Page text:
Inside the girls’ room, they sat on the metal bench against the tiled wall and Kayla told Amber her bad news. “It would have been nice if someone had let me know all these computer requirements would be important,” she complained. “I could have worked a little harder on my computer grades. I mean, you’d think one of my art teachers or a guidance counselor would have mentioned it.”
“This is not fair!” Amber cried, tossing back her metallic-silver curls indignantly. “You’re the most talented artist I know. You can actually draw. How many other kids can do that? With them it’s all computer imagery.”
Amber was the most loyal friend imaginable and Kayla loved her for it. She knew that even if she could draw only a stick figure, Amber would say that stick-figure drawing was the truest kind of art and that Kayla was an artistic genius who drew the best stick figures.
“Thanks, Amber,” she said. “But nobody cares anymore if you can draw or paint. And anyway, it doesn’t matter because without a scholarship I’m blown up. Dad hasn’t worked in over a month and I don’t know when he’s going back. My mother thinks he might already have been fired and doesn’t want to tell us. If that’s true, I don’t know what kind of money they can give me for college. Tuitions are astronomical. God, you have to be a zillionaire’s kid just to go to college.”
“Really,” Amber seconded. “My dad keeps yelling about scholarships but I’m never getting one. You have to be a brain or at least talented for that.”
“You’re talented,” Kayla insisted.
“At what?” Amber demanded to know.
“Well … you’re a great friend. And you’re pretty.”
“I don’t think they give scholarships for those things,” Amber reminded her. “The Beauty Scholarship has been discontinued for decades.”
“Then there’s two of us without a scholarship,” Kayla said.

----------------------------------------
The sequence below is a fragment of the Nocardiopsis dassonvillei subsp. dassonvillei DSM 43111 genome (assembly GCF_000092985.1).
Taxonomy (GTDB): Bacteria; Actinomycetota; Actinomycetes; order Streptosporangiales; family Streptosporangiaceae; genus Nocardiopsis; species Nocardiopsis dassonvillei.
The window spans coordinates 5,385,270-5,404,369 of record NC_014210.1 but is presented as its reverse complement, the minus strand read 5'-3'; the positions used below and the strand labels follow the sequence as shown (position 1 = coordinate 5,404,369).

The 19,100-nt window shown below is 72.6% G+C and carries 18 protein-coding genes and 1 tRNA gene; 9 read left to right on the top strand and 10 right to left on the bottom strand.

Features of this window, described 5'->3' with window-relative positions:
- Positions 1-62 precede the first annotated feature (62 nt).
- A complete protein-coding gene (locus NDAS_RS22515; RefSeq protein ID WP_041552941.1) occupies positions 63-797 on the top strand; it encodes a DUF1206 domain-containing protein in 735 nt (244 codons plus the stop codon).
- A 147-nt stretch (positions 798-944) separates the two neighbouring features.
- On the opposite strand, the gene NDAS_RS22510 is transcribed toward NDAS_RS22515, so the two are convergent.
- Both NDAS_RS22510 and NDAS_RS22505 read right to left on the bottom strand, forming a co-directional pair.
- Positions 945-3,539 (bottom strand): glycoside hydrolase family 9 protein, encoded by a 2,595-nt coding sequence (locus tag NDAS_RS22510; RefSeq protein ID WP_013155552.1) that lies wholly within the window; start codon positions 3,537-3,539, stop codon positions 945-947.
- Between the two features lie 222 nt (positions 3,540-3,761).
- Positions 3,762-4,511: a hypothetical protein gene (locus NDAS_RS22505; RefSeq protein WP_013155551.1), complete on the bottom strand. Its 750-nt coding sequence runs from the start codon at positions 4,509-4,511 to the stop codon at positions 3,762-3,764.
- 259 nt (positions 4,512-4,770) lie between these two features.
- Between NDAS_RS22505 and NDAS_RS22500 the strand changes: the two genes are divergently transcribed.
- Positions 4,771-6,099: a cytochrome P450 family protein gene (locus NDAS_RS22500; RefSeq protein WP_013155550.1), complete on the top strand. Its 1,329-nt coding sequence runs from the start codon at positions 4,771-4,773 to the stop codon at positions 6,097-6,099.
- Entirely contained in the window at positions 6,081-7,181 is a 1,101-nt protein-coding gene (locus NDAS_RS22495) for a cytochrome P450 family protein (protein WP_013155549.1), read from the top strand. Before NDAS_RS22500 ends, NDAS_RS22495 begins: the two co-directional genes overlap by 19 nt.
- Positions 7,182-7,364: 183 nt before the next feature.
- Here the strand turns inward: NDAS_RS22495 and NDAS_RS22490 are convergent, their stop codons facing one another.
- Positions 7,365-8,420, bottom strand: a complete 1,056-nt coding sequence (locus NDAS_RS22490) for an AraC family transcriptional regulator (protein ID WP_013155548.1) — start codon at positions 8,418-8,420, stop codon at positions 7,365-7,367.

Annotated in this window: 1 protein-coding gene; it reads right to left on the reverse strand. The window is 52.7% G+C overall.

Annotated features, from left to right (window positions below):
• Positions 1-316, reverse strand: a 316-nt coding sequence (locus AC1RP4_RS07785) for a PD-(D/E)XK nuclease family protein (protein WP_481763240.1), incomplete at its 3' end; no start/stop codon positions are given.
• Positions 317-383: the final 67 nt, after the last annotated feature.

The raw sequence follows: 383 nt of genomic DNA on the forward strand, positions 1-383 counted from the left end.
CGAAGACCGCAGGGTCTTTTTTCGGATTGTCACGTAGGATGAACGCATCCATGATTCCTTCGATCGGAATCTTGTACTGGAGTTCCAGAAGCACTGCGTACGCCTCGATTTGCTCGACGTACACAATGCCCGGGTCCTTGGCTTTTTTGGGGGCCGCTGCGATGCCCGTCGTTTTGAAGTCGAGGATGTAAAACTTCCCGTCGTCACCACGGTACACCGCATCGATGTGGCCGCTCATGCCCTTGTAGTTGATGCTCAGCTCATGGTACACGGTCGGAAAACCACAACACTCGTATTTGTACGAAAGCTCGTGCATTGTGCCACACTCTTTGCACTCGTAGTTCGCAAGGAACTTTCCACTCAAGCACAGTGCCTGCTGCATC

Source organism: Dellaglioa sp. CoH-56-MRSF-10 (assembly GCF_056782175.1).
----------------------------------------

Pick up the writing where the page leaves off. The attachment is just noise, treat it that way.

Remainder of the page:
“But speaking of the bar code,” Amber began.
“We weren’t,” Kayla pointed out.
“Oh, then say we were,” she replied. She lifted her stretchy pink sleeve, pushing it above her elbow to reveal a curved reddish-brown line snaking up her arm. It coiled off in winding branches festooned with exotic flower designs. Every few inches, the garlands split, curling off in ever more winding, complex designs, continuing up her forearm.
Elaborately beautiful as it was, Kayla could only stare at one particular part of A
“When did you get it?” she asked, stunned.
“You mean the ’too?”
“This morning, first thing. I went straight to the post office before the line got too long.”
“Did it hurt?” Kayla asked.
“The bar code? No, they do it with laser beams. It only hurts when they jab your finger to draw blood.” She examined her left thumb. “The needle didn’t even leave a mark, though.”
“Why do they need your blood?” Kayla couldn’t see what blood had to do with a tattoo.
Amber shrugged. “Don’t know. Maybe they do it so they can list your blood type on your medical records. Afterward, I went right across the street to the body-art guy and had this done. Everyone’s doing it. Look how he worked the bar code into the design. The scanner only picks up the code, so it doesn’t matter if something is drawn over it. The design lasts at least three months. Isn’t it final level?”
“It is,” Kayla had to agree. “The art is really final level. He’s a guy who’s found a way to make money by drawing.”
“You could do something like that,” Amber suggested. “Be a body artist.”
“I had something better in mind than living in the back of a crummy little store or in a tent going from fair to fair,” Kayla said.
The tone for next class sounded and took their attention from Amber’s mesmerizing arm. “Happy birthday, by the way,” Kayla said as they stood up from the bench. “I’ll give you your gift tonight at your party.”
“Tell me. What is it?”
Kayla grinned. “You’ll see. Don’t worry. You’ll love it.”
The Bar Code Tattoo by Suzanne Weyn / History & Fiction have rating 4 out of 5 / Based on32 votes